From forests and woodland to Britain’s dramatic coastline, with hillsides, fields and meadows in-between, your perfect family picnic spot may be closer than you think.
Let’s face it, food really does taste better outdoors. As well as planning your food, you will need to choose your perfect picnic spot. Here are a few ideas…
1. Go wild in the country
We are spoiled with so much stunning countryside in the UK, but if you want to enjoy the beauty of the county with a few welcome creature comforts then pay a visit to one of our accredited country parks.
Recognised country parks must have a natural or semi-natural landscape, be inclusive and accessible and not too far from public toilets (so no climbing over fences and watching out for the local wildlife required!).
2. Enjoy a picnic for the ages
The UK’s history doesn’t just make it one of the most colourful places to explore, it also makes it one of the most scenic.
Lay your blanket under the shadow of Europe’s biggest megalithic stone circle at Avebury in Wiltshire, feast your eyes on the ruins of Rievaulx Abbey in North Yorkshire or soak up the view from any number of amazing ancient places.
3. Chew the scenery
There’s even more beauty in Britain’s natural spaces.
In Wales, the Clywedog Valley and Trail has seven miles of great walking or take in the hills, woodland and Iron Age fort of Devil’s Dyke, East Sussex. What’s more, there’s plenty of opportunity to enjoy local delicacies. ‘Bacon badger’, anyone?
4. Just add water
There’s something about being close to the water’s edge that makes it perfect for a picnic, but if you fancy feasting your eyes as well as your tum then take a short boat ride to St Herbert’s Island on Derwentwater.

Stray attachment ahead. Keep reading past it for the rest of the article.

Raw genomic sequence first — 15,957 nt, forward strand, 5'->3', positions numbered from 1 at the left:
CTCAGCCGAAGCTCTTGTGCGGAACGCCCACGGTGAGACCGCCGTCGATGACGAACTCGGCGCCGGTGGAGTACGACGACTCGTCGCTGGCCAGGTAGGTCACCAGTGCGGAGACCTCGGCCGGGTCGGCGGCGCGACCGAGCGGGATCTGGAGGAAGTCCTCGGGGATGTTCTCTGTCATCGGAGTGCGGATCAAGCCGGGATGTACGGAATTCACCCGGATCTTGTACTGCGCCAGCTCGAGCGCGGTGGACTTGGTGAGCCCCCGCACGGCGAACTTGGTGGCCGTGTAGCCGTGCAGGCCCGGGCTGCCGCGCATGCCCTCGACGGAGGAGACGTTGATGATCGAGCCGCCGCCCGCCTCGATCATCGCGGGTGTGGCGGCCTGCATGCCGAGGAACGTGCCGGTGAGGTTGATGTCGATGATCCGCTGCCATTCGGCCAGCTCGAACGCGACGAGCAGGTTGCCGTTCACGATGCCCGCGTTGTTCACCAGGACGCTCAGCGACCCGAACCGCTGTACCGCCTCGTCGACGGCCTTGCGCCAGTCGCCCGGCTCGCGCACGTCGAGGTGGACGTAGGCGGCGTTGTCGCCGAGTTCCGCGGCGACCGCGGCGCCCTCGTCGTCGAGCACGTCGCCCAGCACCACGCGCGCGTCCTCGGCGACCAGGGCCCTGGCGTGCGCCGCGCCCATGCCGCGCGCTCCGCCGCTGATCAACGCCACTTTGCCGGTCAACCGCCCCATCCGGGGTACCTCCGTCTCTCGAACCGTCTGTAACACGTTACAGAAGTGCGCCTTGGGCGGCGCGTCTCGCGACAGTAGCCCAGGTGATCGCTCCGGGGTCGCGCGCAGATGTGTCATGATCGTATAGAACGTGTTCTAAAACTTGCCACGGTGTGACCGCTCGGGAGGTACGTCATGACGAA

Once the home of its namesake, who made the island his hermitage, St Herbert’s also inspired Owl Island in Beatrix Potter’s The Tale of Squirrel Nutkin.
Dorset’s Brownsea Island is also dotted with idyllic picnicking locations – and this one’s home to real squirrels; approximately 200 of the UK’s remaining ‘reds’ live protected on the isle.
5. Somewhere stately
There’s something very English about a picnic on a manicured lawn under the beautiful backdrop of a stately home.
Then there’s real history to be explored at one of 100s of National Trust or English Heritage properties, too. Just don’t forget the croquet set!
6. In the city
If you thought the city was no place for a picnic then think again; urban green spaces are perfect for a peaceful stroll and a scenic picnic.
Both Roundhay Park in Leeds and the Kyoto Gardens in Holland Park, London have been recommended by parents as great family friendly picnic spots.
With Calton Hill in Edinburgh, King’s Heath Park in Birmingham and hundreds more urban oases nestled amongst busy streets, finding your picnic spot in the city is half the fun.